In Their Own Words
November 16, 1862
Angry Letter on Civil War Prices
Upset over Atlanta merchants exploiting local residents by raising the price of food and necessities, an angry Mrs. Welborn wrote Georgia governor Joseph E. Brown in Milledgeville:
“Here in Atlanta they will keep both dry goods and provisions stored away in cellars and upstairs, and let the poor soldiers’ family perish before they will let them have anything for less than three or four times its value. And if there is any talk of putting down the prices of the necessaries of life, they will run off all they can to get it out of reach of the city authorities. Is there no way to stop the tide of extortion that is sweeping over the Confederacy and threatening to devastate and ruin it. What encouragement have soldiers to fight for a government that will allow a set of blackhearted Tories to remain at home and perish their families at home? They are as black-hearted as the wretches who have invaded our soil, for they are enemies in our midst that are doing, this day, more towards subjugating the South than those Northern vandals that spread consternation and terror wherever they go… .
“Even here in Atlanta, where there is an abundance of provisions, there is a great deal of suffering among the poor class in consequence of the high price of provisions and the low price of labor. There are many of the poor who cannot obtain meat at present prices, bacon at 75c per pound, port at 35c, butter at $1.50 per pound, lard at 50c, potatoes $2 per bushel, salt $1.50 per pound, syrup $2.50 per gallon, coffee is out of the question, calico $1.50 per yard, bleach domestic $1.50 and all other goods according[ly]. Such are the prices. There is a plenty stored away for higher prices. I saw a merchant in Atlanta pull out goods from under his counter that usually stay on the shelves.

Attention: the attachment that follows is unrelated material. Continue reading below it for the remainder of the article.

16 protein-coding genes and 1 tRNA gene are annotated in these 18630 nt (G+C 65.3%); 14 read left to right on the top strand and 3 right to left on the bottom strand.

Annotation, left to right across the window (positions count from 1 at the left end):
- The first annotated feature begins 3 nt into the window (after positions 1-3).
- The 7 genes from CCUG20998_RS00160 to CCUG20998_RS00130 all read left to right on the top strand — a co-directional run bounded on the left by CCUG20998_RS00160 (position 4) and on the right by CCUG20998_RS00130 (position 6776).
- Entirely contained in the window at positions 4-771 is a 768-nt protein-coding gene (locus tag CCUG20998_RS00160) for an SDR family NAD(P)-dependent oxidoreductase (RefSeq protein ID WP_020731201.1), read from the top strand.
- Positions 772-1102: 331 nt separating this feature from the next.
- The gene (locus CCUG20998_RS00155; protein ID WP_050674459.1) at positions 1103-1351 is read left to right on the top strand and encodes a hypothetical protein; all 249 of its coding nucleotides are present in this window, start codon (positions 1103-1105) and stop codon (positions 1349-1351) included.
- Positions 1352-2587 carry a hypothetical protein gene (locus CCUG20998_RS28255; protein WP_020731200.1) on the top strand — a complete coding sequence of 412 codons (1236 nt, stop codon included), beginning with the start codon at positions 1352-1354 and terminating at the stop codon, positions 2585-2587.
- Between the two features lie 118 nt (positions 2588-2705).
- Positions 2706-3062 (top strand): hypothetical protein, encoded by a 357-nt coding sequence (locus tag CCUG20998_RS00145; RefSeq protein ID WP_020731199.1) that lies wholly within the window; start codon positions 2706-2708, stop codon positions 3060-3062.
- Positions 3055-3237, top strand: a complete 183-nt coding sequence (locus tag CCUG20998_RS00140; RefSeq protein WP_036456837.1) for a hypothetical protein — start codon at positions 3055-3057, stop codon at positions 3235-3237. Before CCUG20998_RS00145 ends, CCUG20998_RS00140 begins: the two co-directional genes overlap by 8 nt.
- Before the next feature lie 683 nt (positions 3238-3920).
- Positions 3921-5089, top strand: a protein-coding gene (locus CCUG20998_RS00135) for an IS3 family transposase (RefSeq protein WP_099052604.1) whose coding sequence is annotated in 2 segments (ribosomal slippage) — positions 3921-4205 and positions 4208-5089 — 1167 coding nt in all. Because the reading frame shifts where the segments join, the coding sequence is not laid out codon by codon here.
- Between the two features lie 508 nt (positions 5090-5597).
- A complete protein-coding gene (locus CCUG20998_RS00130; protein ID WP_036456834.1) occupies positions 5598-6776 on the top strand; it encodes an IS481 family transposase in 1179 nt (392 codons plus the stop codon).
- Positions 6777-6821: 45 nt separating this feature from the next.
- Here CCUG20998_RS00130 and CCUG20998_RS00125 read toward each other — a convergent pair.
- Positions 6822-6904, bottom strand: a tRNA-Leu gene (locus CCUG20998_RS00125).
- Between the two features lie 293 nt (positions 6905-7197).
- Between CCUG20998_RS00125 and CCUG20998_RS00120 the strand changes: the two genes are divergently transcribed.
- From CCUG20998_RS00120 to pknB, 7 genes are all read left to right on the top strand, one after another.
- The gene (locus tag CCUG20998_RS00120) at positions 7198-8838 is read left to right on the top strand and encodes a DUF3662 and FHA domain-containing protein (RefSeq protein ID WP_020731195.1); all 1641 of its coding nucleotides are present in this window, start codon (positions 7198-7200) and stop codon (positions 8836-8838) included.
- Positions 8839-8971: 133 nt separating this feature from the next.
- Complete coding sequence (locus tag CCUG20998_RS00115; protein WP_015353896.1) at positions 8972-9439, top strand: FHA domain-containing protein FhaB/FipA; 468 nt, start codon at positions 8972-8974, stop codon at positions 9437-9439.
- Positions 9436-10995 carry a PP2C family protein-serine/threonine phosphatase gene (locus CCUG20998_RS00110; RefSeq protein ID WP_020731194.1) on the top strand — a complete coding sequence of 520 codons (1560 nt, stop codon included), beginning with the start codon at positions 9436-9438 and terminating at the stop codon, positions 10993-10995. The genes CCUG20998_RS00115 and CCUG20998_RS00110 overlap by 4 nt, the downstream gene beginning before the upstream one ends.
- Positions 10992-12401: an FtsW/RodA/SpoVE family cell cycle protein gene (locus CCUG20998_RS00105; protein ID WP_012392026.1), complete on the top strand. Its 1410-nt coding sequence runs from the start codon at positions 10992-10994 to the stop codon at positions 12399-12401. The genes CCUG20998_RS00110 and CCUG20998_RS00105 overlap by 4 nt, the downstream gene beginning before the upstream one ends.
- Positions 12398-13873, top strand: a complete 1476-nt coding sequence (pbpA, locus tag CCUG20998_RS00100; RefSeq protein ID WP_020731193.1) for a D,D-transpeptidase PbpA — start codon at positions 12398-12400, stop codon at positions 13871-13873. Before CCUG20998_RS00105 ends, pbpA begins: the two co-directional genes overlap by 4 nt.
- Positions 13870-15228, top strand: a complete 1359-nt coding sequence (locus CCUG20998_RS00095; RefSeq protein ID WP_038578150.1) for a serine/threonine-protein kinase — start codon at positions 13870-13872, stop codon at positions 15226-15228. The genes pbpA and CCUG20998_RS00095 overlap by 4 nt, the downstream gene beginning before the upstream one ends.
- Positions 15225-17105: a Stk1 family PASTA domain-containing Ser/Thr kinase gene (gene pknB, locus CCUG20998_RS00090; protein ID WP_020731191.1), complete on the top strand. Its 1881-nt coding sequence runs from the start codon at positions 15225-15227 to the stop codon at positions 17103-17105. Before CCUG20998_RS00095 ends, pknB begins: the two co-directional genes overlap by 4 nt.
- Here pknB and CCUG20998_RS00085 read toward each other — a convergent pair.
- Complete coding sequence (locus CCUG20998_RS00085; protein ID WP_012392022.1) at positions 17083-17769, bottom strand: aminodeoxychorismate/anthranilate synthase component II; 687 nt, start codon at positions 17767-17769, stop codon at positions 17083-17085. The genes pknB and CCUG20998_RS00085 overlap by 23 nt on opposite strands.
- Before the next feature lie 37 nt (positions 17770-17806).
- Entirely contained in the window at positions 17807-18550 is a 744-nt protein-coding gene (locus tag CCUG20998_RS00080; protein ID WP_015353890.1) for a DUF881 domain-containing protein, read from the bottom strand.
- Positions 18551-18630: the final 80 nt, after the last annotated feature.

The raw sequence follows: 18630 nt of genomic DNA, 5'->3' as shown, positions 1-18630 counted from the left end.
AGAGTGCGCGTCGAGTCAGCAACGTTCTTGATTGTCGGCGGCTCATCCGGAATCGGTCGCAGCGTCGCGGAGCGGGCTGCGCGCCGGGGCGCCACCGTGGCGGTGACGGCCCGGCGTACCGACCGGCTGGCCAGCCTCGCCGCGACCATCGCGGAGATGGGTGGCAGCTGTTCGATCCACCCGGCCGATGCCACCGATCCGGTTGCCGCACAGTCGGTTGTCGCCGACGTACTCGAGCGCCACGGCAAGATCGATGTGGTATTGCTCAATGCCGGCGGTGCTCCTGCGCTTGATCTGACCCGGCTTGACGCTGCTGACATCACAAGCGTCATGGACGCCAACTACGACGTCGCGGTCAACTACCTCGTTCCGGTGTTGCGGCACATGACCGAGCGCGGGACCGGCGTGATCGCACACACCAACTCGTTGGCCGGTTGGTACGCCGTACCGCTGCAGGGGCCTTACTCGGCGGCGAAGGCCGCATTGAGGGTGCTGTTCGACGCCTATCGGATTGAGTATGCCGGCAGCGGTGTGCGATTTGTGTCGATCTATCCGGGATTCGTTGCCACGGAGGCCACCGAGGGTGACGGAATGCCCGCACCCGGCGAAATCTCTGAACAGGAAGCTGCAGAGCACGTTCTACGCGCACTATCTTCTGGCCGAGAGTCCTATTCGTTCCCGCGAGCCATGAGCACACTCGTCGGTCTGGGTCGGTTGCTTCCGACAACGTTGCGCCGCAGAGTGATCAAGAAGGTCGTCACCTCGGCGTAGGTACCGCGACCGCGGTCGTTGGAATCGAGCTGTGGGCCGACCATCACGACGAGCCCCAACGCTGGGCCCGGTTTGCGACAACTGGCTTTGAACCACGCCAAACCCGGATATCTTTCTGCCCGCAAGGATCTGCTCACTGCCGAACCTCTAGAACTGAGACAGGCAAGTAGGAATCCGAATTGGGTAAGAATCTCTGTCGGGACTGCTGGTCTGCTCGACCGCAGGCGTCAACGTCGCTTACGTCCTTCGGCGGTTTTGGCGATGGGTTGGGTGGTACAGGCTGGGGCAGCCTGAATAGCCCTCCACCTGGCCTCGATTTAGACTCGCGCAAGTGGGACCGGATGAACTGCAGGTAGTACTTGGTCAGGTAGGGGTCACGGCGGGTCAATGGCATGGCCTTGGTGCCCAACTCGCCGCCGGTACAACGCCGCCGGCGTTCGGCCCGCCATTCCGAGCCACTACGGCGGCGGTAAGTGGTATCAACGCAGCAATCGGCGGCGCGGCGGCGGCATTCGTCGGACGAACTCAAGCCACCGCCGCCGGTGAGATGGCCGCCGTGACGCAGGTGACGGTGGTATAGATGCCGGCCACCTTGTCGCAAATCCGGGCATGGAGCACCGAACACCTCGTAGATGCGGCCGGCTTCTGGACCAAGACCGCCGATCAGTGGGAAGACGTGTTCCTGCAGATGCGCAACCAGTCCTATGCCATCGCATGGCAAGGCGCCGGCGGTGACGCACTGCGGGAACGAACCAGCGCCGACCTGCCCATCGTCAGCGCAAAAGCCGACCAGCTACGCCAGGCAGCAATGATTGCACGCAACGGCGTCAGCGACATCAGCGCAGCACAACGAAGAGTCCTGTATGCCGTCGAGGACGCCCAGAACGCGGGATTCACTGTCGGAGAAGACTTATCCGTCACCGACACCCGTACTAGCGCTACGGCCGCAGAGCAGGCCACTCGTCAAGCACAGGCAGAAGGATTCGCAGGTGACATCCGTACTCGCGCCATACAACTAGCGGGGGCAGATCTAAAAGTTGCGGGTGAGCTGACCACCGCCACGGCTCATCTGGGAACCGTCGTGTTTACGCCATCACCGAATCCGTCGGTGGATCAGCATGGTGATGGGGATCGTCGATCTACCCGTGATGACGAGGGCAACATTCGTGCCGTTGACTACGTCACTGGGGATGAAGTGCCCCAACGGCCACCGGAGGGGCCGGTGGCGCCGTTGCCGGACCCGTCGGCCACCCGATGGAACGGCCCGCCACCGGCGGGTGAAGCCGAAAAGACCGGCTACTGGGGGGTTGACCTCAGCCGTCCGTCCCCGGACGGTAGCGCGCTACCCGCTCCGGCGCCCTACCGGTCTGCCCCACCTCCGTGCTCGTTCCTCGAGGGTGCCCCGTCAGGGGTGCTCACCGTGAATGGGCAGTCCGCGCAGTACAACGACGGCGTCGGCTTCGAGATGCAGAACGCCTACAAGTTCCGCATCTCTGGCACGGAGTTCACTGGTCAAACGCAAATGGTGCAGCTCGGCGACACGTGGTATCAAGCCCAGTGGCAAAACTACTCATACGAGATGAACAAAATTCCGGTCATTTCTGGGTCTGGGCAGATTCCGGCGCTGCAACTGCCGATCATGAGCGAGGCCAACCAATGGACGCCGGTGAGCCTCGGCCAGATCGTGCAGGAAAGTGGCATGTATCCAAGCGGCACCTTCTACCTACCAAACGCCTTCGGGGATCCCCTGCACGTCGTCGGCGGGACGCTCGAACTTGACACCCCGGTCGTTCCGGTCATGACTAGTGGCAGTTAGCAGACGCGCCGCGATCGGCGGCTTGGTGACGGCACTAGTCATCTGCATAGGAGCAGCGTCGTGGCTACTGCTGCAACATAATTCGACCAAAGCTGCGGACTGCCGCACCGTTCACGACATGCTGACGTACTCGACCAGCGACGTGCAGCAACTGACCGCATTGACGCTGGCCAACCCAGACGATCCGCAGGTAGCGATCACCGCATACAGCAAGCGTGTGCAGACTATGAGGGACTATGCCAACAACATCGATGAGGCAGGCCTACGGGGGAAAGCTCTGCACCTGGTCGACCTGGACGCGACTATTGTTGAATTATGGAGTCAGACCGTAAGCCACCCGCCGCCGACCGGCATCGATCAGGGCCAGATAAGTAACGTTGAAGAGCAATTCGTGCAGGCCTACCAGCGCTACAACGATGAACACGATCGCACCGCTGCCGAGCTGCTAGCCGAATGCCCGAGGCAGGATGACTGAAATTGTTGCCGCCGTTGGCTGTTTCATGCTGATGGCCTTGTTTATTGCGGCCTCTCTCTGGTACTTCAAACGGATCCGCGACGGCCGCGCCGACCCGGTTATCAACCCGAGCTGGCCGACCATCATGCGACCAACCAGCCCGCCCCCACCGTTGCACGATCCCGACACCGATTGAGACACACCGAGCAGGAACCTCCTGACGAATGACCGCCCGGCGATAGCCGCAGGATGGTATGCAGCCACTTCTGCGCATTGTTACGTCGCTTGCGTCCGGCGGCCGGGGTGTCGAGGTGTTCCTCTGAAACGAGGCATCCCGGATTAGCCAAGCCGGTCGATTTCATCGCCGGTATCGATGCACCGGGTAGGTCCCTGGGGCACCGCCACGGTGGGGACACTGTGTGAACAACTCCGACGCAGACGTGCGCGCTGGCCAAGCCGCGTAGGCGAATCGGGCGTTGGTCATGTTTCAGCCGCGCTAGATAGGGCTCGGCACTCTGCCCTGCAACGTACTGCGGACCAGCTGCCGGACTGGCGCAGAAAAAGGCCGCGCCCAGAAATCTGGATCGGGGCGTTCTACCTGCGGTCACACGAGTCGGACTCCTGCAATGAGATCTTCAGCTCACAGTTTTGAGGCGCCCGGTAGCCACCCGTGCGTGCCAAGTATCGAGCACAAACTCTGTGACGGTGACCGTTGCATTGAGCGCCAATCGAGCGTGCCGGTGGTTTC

“The men who take government contracts are speculating on the poor that have to do the work. Where government allows them $3 for making a soldier’s suit, they will only allow the poor women $1 for making the same. Thus they realize a fortune in a few months. So it is in Columbus, Georgia, where some of the contractors’ wives boast that if the war will only continue a few months longer, their husbands will be a millionaire. Such people would not have this war to end! The poor soldiers are often compelled to eat meat that is spoiled or none at all, such as the commissary can buy at very low figures. There are instances where men who have had government contracts have realized $100,000 in six months! There is the grandest scheme of speculation and fraud going on in the Confederacy that the world ever knew… .
“I do think that Atlanta and Columbus, Georgia, are the crowning points of all the cities in the Confederacy for speculation and fraud. When the war first began I thought there was a great deal of patriotism among us, but, alas, where is it? Avariciousness has almost conquered it!”
Source: Mills Lane (ed.), Georgia: History written by Those who lived It (Savannah: Beehive Press, 1995), pp. 158-160.